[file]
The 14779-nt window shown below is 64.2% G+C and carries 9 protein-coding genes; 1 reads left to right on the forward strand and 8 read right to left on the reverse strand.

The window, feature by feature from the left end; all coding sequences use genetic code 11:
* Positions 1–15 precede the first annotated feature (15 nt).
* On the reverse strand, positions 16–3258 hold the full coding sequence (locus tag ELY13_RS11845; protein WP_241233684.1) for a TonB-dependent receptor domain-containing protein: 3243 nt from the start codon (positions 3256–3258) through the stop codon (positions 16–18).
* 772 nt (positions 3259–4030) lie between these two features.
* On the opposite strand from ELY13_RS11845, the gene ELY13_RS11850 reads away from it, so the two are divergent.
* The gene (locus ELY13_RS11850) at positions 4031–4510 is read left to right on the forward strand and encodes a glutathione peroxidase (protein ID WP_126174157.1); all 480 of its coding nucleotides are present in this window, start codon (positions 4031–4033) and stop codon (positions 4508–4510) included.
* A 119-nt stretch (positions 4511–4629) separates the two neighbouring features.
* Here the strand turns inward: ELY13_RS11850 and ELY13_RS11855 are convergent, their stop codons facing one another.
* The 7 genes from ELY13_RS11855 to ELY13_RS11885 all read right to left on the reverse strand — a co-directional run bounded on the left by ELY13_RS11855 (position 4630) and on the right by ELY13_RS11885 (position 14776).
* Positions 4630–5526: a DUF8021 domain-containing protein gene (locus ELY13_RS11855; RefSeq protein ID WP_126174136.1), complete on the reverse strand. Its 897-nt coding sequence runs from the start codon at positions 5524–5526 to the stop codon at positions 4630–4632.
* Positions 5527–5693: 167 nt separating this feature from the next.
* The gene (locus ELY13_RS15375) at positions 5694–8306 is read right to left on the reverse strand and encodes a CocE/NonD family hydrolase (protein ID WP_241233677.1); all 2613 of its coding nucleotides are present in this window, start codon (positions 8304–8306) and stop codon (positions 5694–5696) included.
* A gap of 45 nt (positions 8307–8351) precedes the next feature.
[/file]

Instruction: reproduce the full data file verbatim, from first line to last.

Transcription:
The 14779-nt window shown below is 64.2% G+C and carries 9 protein-coding genes; 1 reads left to right on the forward strand and 8 read right to left on the reverse strand.

The window, feature by feature from the left end; all coding sequences use genetic code 11:
* Positions 1–15 precede the first annotated feature (15 nt).
* On the reverse strand, positions 16–3258 hold the full coding sequence (locus tag ELY13_RS11845; protein WP_241233684.1) for a TonB-dependent receptor domain-containing protein: 3243 nt from the start codon (positions 3256–3258) through the stop codon (positions 16–18).
* 772 nt (positions 3259–4030) lie between these two features.
* On the opposite strand from ELY13_RS11845, the gene ELY13_RS11850 reads away from it, so the two are divergent.
* The gene (locus ELY13_RS11850) at positions 4031–4510 is read left to right on the forward strand and encodes a glutathione peroxidase (protein ID WP_126174157.1); all 480 of its coding nucleotides are present in this window, start codon (positions 4031–4033) and stop codon (positions 4508–4510) included.
* A 119-nt stretch (positions 4511–4629) separates the two neighbouring features.
* Here the strand turns inward: ELY13_RS11850 and ELY13_RS11855 are convergent, their stop codons facing one another.
* The 7 genes from ELY13_RS11855 to ELY13_RS11885 all read right to left on the reverse strand — a co-directional run bounded on the left by ELY13_RS11855 (position 4630) and on the right by ELY13_RS11885 (position 14776).
* Positions 4630–5526: a DUF8021 domain-containing protein gene (locus ELY13_RS11855; RefSeq protein ID WP_126174136.1), complete on the reverse strand. Its 897-nt coding sequence runs from the start codon at positions 5524–5526 to the stop codon at positions 4630–4632.
* Positions 5527–5693: 167 nt separating this feature from the next.
* The gene (locus ELY13_RS15375) at positions 5694–8306 is read right to left on the reverse strand and encodes a CocE/NonD family hydrolase (protein ID WP_241233677.1); all 2613 of its coding nucleotides are present in this window, start codon (positions 8304–8306) and stop codon (positions 5694–5696) included.
* A gap of 45 nt (positions 8307–8351) precedes the next feature.